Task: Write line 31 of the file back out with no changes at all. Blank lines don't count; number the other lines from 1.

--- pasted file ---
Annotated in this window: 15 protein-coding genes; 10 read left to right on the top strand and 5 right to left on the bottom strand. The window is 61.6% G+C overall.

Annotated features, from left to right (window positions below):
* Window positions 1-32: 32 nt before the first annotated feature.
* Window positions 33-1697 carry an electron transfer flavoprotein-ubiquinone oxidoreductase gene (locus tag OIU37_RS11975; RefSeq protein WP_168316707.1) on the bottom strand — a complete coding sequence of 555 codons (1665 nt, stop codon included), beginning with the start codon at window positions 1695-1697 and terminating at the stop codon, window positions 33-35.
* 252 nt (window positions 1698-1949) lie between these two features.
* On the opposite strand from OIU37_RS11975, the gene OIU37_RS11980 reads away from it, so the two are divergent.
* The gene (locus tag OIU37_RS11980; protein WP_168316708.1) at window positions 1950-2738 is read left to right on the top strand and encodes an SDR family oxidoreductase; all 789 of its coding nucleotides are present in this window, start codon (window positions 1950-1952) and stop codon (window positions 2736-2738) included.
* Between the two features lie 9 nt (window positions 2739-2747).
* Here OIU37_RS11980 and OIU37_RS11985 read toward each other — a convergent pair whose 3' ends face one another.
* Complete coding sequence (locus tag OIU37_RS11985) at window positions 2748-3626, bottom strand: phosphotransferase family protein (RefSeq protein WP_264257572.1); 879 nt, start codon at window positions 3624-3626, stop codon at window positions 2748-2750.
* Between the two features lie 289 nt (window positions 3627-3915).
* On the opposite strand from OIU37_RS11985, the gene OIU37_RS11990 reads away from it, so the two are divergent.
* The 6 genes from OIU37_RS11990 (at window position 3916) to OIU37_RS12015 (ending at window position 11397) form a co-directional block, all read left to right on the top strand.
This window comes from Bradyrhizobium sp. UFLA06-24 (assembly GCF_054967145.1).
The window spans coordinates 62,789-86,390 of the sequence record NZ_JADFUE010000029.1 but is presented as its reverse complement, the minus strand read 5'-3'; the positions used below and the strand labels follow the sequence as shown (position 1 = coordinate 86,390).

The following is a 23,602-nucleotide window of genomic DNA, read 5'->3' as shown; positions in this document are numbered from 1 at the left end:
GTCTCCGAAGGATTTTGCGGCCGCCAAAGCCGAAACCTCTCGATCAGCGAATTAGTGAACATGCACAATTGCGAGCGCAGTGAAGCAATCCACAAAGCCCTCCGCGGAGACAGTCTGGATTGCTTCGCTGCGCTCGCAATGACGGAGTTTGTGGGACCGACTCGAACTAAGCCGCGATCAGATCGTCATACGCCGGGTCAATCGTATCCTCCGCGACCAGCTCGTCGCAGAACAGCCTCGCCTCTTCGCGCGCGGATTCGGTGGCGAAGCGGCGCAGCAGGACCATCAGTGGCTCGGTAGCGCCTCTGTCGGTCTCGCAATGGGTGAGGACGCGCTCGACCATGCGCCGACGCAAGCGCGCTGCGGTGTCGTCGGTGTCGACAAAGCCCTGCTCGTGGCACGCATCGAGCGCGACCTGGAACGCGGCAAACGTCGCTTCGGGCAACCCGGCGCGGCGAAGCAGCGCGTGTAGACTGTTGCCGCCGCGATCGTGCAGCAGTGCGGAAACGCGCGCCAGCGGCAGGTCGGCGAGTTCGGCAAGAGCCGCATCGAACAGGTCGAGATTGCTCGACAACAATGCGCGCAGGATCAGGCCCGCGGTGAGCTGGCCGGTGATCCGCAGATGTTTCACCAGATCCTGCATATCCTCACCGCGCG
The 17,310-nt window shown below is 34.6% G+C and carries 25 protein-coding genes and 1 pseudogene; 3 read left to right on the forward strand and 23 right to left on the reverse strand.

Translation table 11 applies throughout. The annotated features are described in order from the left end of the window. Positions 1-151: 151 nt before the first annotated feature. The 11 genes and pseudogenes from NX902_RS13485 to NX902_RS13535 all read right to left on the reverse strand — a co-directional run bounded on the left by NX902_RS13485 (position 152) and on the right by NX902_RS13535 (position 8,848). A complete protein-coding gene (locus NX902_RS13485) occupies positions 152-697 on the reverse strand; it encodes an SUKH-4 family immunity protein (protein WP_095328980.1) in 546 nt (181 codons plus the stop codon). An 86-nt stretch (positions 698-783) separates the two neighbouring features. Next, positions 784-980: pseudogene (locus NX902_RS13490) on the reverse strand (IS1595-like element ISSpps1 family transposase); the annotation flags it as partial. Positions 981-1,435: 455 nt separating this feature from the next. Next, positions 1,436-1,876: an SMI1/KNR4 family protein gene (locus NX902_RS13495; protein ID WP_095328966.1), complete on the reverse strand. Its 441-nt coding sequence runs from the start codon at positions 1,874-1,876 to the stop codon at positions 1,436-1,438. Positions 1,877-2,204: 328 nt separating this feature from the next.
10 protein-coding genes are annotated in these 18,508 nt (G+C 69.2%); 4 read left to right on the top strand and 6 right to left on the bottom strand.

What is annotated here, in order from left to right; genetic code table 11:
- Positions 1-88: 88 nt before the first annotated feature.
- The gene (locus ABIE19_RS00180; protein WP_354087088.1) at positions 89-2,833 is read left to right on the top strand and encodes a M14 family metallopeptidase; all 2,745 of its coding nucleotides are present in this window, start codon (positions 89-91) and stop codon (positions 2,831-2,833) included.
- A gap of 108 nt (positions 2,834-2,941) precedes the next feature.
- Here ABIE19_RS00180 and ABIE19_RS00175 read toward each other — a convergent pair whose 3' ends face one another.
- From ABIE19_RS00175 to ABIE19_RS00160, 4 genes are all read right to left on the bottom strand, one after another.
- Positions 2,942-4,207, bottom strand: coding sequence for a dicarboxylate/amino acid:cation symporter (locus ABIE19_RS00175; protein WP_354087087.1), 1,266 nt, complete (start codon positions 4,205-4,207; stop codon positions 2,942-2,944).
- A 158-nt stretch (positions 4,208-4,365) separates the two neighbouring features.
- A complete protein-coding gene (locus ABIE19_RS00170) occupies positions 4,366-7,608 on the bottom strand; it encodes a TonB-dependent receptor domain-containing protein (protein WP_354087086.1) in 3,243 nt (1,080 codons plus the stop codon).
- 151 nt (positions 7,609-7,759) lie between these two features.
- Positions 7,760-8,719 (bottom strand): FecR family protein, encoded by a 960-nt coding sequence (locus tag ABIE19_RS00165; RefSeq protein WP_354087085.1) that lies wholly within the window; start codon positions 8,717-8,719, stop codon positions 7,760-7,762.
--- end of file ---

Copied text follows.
- Positions 7,760-8,719 (bottom strand): FecR family protein, encoded by a 960-nt coding sequence (locus tag ABIE19_RS00165; RefSeq protein WP_354087085.1) that lies wholly within the window; start codon positions 8,717-8,719, stop codon positions 7,760-7,762.